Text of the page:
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Flinging poop at the Dunbar Number

Cobb's all atwitter over this Christopher Allen fellow, who gave a talk on July 11about social networking software and related topics, particularly the Dunbar number. Cobb interprets this as the cognitive limit to the number of relationships you can maintain. Seems to me I've heard of this before, someplace, and indeed the ever-helpful Wikipedia says they're the same thing.

Color me skeptical. I'm no anthropologist or sociologist, but I don't think the critical factor is something wired into our Monkey Brain Release 3.0. I think it has more to do with the amount of time you have available to maintain relationships, crossbred with whatever passes for social skills and the ability to remember names and faces. Some of this may be biologically determined, but a lot of it is dealt to us by our families and the societies we grow up in. I would go so far as to argue that the famously cliquish and superficially polite nature of Minnesotans derives largely from their small-town origins, which have been duplicated in the larger cities by the much-ballyhooed neighborhoods, which serve a similar social function. Still, I think it's entirely possible for someone to know and care about more than 150 people, if they travel enough often enough and mix with enough other people. I think the opposite is also true, that there are people who can barely remember the names and faces of their immediate family, much less the second cousin once removed they don't see but once every couple of decades or so.

Either way, because you only have so much time to spend wandering around awake, how many and how deep your relationships are is largely a function of how much time you spend with those people. As any priest or marriage counselor will tell you, if you're spending more time playing mah-jongg with your personal computer than talking to your wife, the odds are good that the relationship ain't gonna last. On the other hand, a friend probably won't mind so much and a casual acquaintance still less - so long as you're not doing it when you're hanging out with them instead of having a beer and watching the game. This is also why we tend to look for people who have similar interests to ours - it makes it a lot easier to pursue your hobbies if the wife or GF is also into those things.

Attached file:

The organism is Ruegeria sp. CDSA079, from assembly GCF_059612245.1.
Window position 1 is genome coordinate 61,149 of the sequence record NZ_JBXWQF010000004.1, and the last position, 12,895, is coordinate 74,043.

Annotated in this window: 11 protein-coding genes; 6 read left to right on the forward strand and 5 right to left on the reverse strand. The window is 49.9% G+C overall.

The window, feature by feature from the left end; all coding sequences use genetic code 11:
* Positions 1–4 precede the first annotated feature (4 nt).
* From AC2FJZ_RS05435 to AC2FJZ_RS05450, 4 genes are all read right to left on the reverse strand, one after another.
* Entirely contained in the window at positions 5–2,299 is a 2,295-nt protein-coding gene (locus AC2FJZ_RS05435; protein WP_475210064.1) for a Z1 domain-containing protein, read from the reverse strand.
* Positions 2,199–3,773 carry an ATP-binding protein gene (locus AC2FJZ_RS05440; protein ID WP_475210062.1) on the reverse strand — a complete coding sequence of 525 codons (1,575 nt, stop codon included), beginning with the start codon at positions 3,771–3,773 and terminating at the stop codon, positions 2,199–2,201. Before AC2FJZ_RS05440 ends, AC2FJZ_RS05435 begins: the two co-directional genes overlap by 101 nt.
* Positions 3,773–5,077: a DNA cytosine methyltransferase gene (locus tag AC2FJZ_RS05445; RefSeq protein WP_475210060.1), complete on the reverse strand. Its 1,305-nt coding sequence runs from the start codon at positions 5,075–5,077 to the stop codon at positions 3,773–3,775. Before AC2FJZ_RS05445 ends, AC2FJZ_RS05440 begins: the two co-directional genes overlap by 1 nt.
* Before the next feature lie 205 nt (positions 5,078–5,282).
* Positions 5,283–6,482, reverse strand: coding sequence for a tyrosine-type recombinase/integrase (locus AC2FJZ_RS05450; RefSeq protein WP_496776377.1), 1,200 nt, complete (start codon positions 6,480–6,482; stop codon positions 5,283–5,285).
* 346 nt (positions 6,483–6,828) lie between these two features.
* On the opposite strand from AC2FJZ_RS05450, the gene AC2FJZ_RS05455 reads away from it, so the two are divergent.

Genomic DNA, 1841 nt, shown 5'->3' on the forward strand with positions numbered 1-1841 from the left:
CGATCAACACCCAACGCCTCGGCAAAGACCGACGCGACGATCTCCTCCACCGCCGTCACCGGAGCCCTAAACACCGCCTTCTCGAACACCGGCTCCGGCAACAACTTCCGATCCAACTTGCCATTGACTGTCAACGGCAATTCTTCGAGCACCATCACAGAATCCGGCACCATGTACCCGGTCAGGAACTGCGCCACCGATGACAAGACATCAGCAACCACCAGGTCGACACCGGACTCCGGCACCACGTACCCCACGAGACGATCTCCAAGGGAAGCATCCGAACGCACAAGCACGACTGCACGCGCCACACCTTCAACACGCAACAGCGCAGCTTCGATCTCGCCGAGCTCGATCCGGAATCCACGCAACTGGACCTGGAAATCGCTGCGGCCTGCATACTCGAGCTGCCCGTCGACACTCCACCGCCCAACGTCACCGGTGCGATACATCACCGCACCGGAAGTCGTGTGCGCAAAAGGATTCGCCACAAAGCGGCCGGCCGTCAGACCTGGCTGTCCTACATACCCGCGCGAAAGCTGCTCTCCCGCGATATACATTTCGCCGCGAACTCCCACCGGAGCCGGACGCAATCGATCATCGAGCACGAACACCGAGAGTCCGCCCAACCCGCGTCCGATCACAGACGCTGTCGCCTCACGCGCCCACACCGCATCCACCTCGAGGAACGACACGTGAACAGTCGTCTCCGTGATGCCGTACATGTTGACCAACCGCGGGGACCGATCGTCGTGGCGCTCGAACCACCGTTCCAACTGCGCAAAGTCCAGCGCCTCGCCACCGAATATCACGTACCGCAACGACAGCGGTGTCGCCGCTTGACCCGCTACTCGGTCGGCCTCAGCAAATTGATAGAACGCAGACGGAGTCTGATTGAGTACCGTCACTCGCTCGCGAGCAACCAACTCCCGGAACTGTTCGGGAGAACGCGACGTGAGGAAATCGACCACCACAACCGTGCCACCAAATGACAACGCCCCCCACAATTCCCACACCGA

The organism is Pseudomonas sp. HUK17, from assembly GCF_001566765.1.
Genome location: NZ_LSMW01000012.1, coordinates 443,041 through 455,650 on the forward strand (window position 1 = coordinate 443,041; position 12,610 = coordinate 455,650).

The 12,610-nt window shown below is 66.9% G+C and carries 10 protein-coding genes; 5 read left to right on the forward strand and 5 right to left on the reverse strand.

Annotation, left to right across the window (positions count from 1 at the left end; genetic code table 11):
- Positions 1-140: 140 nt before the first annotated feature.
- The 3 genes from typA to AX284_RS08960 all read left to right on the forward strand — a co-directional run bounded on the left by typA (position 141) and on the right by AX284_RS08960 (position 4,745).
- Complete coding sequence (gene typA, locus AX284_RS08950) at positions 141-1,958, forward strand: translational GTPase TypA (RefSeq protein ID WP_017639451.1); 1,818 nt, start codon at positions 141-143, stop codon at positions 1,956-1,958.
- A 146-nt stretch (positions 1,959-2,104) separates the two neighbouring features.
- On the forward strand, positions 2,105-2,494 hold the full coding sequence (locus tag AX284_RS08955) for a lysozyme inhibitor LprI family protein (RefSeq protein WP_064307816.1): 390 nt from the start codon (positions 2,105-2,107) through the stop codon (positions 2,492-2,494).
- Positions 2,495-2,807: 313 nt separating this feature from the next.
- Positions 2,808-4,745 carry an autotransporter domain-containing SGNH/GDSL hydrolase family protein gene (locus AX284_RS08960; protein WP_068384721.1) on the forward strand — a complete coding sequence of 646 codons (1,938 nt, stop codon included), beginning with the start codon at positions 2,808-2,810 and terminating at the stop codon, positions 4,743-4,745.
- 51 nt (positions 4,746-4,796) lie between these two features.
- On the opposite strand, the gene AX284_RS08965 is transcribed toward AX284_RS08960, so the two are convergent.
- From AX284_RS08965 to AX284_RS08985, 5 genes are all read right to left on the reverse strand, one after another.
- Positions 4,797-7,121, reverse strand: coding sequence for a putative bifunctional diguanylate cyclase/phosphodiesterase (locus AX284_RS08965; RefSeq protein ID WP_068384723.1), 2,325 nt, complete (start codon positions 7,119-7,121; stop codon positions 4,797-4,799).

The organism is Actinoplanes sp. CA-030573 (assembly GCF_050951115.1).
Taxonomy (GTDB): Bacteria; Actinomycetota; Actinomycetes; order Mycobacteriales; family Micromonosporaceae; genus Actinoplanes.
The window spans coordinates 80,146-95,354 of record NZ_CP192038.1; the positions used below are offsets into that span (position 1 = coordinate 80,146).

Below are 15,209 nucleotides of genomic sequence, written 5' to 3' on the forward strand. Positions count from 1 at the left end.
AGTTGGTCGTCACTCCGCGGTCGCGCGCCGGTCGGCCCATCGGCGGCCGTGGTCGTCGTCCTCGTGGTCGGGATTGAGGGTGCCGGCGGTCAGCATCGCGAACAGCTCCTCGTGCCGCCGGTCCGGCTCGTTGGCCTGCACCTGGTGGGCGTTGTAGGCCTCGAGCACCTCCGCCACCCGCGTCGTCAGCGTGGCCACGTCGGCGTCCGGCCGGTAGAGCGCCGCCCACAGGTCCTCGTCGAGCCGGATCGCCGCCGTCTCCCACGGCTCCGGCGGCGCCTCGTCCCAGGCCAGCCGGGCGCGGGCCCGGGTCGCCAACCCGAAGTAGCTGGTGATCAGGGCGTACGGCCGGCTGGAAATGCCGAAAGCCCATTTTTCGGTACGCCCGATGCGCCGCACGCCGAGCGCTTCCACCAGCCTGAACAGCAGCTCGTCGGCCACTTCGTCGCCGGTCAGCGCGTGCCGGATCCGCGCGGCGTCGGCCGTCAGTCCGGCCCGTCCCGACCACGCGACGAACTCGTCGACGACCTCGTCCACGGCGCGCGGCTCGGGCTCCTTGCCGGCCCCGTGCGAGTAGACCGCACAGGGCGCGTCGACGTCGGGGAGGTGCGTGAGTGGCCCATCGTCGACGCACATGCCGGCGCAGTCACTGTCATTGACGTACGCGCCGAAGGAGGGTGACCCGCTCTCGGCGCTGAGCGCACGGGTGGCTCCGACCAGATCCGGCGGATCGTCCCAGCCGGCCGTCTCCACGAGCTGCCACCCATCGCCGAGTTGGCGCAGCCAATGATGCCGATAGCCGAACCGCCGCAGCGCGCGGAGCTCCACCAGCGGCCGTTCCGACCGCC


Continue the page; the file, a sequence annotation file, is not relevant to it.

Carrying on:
Is social networking software going to change that? I really doubt it. It may add more acquaintances to your address book, it may increase your chances of finding That Certain Person with whom you want to defy the divorce statistics. Because, after all, statistics describe average people, and we are so not average, right? ;)

Comments

wombat_socho
Jul. 26th, 2006 02:04 am (UTC)
I think there's no limit to how many people one person can care about.

You're probably right. As I replied to edwarddain, the monkeysphere is a useful tool for thinking about societies in general and why they work the way they do. Applying it to individual people is like using a wrench to hammer nails: sure, it works in a really clumsy way, but it's the wrong tool for the job.

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